Embarking on your first renovation can quickly get overwhelming. From choosing the right designer to finalising your choice of materials, there’s much that can go south and cost you extra cash along the way. To save yourself some money and make the process as smooth as possible, here are six expensive mistakes you should avoid during your renovation.
Settling for the wrong interior designer
The first mistake many homeowners make when they kick off their reno is to settle for the first interior designer they speak to. They may not want the hassle of meeting a number of designers or they may know the designer personally, be it through friends or family.
We highly recommend shopping around before you hire your designer in order to find the best fit for your dream home. Avoid working with designers in your circle of friends or your immediate family; they may give you a discount, but if you’re unhappy with the result it’s going to make for a very awkward situation. As one homeowner recounted, having to fire your interior designer halfway through the renovation will also slow down the process and can end up being pretty exhausting, aside from driving up the overall cost.
Hiring contractors that aren’t HDB-approved
If you stay in an HDB flat, your contractors simply must be HDB-approved. These licenced contractors are familiar with the ins and outs of the HDB’s renovation guidelines and can help you avoid incurring expensive fines for breaking those rules. For instance, any demolition and hacking works that are done in an HDB flat must be carried out with official permission from the HDB; if your contractor isn’t familiar with this rule and starts demolishing without permission, you can be fined up to $5,000.
Not allocating enough power points
Ronnie Goh from Swiss Interior has a little something to say on the matter. “Homeowners often overlook the smaller details, such as electrical points, only figuring out that they need more after they have moved in,” he tells us. “Adding additional power points after the renovation is already done incurs extra costs at the end of the day.” Tiny details such as this can be easily forgotten when large-scale works require our attention, but they are crucial in ensuring a comfortable and functional home.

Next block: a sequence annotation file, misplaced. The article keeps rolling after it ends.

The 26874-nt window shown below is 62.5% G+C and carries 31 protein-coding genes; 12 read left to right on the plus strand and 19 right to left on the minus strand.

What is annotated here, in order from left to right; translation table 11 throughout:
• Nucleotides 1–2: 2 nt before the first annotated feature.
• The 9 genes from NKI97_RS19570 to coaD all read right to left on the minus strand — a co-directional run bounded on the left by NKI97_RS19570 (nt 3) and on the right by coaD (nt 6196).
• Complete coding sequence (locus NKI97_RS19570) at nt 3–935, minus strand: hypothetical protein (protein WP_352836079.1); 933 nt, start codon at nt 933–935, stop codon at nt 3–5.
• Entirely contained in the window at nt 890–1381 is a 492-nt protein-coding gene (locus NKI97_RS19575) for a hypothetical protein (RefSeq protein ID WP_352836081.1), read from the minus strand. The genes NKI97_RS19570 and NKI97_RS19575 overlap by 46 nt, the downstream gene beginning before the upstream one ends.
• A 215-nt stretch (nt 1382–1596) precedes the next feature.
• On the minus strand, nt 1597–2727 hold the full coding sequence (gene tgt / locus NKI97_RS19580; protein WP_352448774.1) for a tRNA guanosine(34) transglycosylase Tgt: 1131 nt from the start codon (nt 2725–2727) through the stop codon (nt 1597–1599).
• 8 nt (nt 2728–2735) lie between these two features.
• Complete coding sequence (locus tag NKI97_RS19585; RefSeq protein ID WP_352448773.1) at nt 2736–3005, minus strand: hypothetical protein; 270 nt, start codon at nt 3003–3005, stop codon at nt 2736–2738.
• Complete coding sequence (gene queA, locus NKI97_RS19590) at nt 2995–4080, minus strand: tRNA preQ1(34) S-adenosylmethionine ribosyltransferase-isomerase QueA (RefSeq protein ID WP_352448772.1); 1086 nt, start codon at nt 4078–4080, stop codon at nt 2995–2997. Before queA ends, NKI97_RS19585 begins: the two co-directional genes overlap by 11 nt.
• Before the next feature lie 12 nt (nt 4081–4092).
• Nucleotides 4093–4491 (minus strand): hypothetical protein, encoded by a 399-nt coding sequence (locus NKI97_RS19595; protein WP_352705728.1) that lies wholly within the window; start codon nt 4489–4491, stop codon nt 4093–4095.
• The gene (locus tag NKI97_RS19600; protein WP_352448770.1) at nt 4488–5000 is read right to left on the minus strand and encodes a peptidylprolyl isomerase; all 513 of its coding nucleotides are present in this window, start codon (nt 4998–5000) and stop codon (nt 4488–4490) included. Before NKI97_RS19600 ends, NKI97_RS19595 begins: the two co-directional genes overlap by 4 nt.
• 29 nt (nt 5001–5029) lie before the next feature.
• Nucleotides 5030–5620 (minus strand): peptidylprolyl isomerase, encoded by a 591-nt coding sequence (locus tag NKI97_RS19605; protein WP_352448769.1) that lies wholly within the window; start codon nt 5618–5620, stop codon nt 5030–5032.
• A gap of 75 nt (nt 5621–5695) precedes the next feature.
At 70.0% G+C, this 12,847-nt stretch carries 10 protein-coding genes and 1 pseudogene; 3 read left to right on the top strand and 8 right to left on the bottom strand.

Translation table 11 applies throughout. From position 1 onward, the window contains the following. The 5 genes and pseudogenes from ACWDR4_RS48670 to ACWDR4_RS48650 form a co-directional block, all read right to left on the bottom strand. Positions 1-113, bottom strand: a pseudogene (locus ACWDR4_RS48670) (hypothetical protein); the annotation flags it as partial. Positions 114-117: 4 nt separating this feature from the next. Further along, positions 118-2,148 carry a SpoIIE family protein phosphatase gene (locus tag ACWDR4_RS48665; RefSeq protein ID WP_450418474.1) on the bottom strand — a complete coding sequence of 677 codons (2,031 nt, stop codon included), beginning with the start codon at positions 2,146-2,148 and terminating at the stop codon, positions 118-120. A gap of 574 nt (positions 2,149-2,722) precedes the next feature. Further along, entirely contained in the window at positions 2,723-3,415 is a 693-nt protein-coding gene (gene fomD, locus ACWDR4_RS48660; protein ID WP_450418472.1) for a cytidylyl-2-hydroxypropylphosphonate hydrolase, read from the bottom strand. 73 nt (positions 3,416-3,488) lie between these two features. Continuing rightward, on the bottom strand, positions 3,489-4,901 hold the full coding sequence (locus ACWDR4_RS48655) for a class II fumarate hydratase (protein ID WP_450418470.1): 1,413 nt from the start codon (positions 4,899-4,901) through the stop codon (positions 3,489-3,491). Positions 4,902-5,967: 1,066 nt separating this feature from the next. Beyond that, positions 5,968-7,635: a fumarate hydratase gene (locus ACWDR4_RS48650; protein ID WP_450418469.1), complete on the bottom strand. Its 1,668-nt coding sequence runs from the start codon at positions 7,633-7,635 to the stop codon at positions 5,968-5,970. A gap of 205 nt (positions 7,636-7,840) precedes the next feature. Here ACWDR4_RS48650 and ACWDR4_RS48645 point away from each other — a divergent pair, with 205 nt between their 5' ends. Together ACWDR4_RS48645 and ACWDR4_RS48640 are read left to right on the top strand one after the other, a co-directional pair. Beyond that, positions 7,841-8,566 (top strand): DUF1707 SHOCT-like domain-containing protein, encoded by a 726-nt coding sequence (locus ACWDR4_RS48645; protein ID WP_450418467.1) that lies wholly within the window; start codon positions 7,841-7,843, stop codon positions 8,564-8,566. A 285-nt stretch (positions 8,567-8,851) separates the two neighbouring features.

Applying marble in high-traffic areas
As much as you may love the look of natural marble, it’s just not a practical material in high-traffic spaces, such as the bathroom and kitchen. It’s far too porous and fragile, meaning that it’s likely to stain or crack over time. We recommend instead opting for something that replicates the look of your favourite material but comes with hardwearing properties, such as engineered quartz or sintered surfaces. If you truly can’t do without real marble, apply it to low-traffic areas, such as a feature wall in the living room.
Ignoring your storage needs
This is where realistic, detailed floor plans and 3D models of your design come in handy. These will allow you to visualise the actual space in your home and how much you can fit into any particular area. Especially in the kitchen, you’ll want to ensure that you’ve planned for enough storage space, including any space you need to store small appliances on your countertops. You don’t want to hand over your savings only to realise that you needed extra cabinets and could have used that kitchen island after all.
We know how tempting it is to copy the pretty colour schemes and bold designs plastered all over Instagram. But chasing trends is a risky endeavour; more often than not, you’ll get over your temporary love of a certain colour or shape and end up growing tired of your interiors. This will cost you extra if you choose to change up the colour scheme or furniture later down the line. Things get particularly expensive if you need to redo carpentry works, surfaces or fittings around the house, so choose them wisely and don’t let trends get the best of you!
Featured image courtesy of UPSTAIRS_